Consumer Reports Index: Sentiment Drops As Middle-Income Families See Uptick In Financial Troubles

February Planned Retail Spending at Lowest Level Since 2009. 

YONKERS, N.Y., Feb. 5, 2013 /PRNewswire-USNewswire/ -- The Consumer Reports Index, an overall measure of Americans' personal financial health, showed consumer confidence is off to sluggish start in 2013, according to the February report.

The Consumer Reports Index sentiment measure declined for February dropped to 48.9 from 51.2 the prior month. The most pessimistic consumers remain Americans in households earning less than $50,000 (dropping to 45.6 from 50.0 the prior month). Concurrently, sentiment levels of middle-income families ($50,000 to $99,000) also dropped 5.4 percentage points from 55.6 to 50.2 this month. 

One of the driving factors in the sentiment change was an increase in the levels of financial difficulties for middle-income Americans. The Consumer Reports Index's Trouble Tracker, which measures the scale and frequency of financial woes that Americans face, climbed 32.7 to 37.5 for middle-income consumers while troubles stabilized among both upper- and lower-income households. Two troubles that rose most over the past 30 days among Americans were missed payments on a major bill (other than mortgage), and being unable to afford medical bill or medications.

Retail spending among wealthier consumers continues to flounder. The Consumer Reports Index's past 30-day retail measure, reflecting January activity, fell versus one year to 10.5 from 11.8. The decline in past 30-day spending was most pronounced among those in households earning $100,000 or more. Planned spending for the next 30 days, reflecting potential February activity, was also weak at 6.7, down from both the prior month and one year ago, and at its lowest level since April 2009 (6.7).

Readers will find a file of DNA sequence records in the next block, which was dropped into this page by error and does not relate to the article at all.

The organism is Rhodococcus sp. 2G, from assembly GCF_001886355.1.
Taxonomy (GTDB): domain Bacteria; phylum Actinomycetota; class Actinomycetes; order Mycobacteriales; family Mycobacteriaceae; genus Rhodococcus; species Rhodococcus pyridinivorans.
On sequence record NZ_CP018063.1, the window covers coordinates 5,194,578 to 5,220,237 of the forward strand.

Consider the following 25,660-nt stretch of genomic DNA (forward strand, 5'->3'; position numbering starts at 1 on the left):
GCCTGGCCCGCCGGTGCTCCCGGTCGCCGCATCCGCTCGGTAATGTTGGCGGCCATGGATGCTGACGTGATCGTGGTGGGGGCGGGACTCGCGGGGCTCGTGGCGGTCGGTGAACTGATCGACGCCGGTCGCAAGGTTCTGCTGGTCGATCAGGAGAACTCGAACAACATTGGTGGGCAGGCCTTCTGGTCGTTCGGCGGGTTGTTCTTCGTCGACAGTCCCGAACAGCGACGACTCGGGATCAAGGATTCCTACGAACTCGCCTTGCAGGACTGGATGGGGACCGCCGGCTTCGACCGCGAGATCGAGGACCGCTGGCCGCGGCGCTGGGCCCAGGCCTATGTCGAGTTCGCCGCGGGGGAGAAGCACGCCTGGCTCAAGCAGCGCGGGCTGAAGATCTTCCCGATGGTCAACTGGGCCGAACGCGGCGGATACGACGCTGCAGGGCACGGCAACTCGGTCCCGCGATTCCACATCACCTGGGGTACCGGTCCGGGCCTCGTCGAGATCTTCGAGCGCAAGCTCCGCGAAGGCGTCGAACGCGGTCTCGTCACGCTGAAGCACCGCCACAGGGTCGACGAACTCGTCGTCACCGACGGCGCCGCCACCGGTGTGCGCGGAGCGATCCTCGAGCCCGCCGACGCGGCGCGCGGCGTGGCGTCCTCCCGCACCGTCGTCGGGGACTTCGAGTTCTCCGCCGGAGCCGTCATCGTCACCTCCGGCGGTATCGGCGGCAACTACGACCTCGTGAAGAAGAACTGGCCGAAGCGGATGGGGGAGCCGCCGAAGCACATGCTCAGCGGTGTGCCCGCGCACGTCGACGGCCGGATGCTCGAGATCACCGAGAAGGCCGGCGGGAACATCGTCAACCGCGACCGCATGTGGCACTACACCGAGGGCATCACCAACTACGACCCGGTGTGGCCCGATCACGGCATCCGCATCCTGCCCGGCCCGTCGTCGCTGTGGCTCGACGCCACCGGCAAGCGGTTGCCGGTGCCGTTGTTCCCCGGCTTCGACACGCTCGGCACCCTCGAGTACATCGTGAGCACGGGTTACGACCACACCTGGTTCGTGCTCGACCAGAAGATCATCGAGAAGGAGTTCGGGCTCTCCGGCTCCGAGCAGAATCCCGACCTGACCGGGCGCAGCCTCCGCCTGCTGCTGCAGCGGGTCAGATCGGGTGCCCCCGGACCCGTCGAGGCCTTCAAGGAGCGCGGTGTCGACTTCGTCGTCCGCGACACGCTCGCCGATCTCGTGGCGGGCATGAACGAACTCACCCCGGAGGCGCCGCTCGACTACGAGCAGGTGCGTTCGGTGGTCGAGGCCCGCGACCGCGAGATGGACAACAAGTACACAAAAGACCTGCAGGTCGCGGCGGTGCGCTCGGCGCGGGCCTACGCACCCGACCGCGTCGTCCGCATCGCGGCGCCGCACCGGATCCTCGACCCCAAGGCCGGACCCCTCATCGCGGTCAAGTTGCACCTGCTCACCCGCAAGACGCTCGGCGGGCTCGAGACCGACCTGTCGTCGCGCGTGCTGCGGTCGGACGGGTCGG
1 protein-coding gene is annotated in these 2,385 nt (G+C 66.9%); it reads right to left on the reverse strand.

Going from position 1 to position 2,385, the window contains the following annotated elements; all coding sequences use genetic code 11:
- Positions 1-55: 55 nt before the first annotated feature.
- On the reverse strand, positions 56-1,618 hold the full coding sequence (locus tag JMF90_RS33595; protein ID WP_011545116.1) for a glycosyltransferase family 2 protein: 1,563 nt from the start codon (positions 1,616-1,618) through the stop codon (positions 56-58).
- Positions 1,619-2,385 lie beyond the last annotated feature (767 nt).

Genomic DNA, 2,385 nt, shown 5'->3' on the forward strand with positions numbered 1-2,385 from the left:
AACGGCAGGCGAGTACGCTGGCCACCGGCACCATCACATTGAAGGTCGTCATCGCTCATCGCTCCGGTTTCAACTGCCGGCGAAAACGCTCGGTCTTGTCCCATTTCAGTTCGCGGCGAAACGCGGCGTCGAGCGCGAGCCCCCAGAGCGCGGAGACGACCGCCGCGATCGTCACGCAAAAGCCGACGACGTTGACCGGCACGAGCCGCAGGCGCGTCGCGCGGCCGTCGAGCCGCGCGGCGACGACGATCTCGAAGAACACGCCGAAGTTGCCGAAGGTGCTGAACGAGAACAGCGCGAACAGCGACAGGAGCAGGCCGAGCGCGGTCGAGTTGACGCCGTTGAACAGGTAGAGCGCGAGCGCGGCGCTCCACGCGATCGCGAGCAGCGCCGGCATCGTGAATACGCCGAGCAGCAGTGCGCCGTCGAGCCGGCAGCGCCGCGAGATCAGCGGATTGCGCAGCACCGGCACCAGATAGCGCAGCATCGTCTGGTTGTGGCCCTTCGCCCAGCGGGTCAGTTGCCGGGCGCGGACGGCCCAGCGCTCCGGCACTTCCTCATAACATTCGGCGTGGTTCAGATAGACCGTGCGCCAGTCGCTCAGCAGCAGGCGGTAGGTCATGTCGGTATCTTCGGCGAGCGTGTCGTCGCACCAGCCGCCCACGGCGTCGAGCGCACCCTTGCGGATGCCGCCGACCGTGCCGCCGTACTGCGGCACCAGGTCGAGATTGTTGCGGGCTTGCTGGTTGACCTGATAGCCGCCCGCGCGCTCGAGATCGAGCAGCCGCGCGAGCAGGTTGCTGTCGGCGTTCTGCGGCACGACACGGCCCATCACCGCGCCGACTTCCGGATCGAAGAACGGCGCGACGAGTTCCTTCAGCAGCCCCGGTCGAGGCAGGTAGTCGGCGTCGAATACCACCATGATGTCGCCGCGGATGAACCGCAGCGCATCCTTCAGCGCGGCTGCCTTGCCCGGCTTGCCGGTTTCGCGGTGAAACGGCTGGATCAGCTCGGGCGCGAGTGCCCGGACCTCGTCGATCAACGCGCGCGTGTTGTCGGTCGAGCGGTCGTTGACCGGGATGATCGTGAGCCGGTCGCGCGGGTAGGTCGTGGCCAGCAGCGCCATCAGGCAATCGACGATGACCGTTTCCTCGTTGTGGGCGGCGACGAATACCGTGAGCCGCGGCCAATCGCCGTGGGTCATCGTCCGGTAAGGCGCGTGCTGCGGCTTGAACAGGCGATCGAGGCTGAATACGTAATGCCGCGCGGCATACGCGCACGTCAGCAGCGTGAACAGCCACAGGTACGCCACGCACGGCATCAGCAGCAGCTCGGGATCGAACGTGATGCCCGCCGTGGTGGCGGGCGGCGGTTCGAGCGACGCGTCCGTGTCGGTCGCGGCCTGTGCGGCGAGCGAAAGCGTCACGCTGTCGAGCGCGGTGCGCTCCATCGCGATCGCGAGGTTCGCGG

"Consumers have not rebounded with the arrival of the new year. Middle-income Americans were particularly hard hit this month and appear to be losing ground. It's hard to imagine a scenario that will create significant improvements in confidence until consumers feel there has been a substantial upturn led by employment," said Ed Farrell, director of consumer insight at the Consumer Reports National Research Center.

The Consumer Reports Index employment measure halted two months of decline, rising slightly to 49.4 from 48.8 a month earlier, but consumers are reporting more jobs continue to be shed than created, with job losses (5.5%) outpacing job gains (4.4%). Job starts in the past 30 days improved slightly, rising to 4.4 percent from 3.4 percent a month earlier, while job losses remained elevated and unchanged from last month.

The Consumer Reports Index report, available at www.ConsumerReports.org, comprises responses directly from consumers on five key measures: the Sentiment Index, the Trouble Tracker Index, the Stress Index, the Retail Index and the Employment Index.

The Consumer Reports Index, conducted by the Consumer Reports National Research Center, is a monthly telephone and cell phone poll of a nationally representative probability sample of American adults. A total of 1,011 interviews were completed (661 telephone and 350 cell phone) among adults aged 18+. Interviewing took place between January 24 and 27. The margin of error is +/- 3.2 percentage points at a 95% confidence level. The complete index report, methodology and tabular information are available. Contact: C. Matt Fields, 914-378-2454, CFields@consumer.org

FEBRUARY 2013
The material above is intended for legitimate news entities only; it may not be used for advertising or promotional purposes. Consumer Reports® is an expert, independent nonprofit organization whose mission is to work for a fair, just, and safe marketplace for all consumers and to empower consumers to protect themselves.  We accept no advertising and pay for all the products we test. We are not beholden to any commercial interest. Our income is derived from the sale of Consumer Reports®, ConsumerReports.org® and our other publications and information products, services, fees, and noncommercial contributions and grants. Our Ratings and reports are intended solely for the use of our readers. Neither the Ratings nor the reports may be used in advertising or for any other commercial purpose without our permission. Consumer Reports will take all steps open to it to prevent commercial use of its materials, its name, or the name of Consumer Reports®.

SOURCE Consumer Reports



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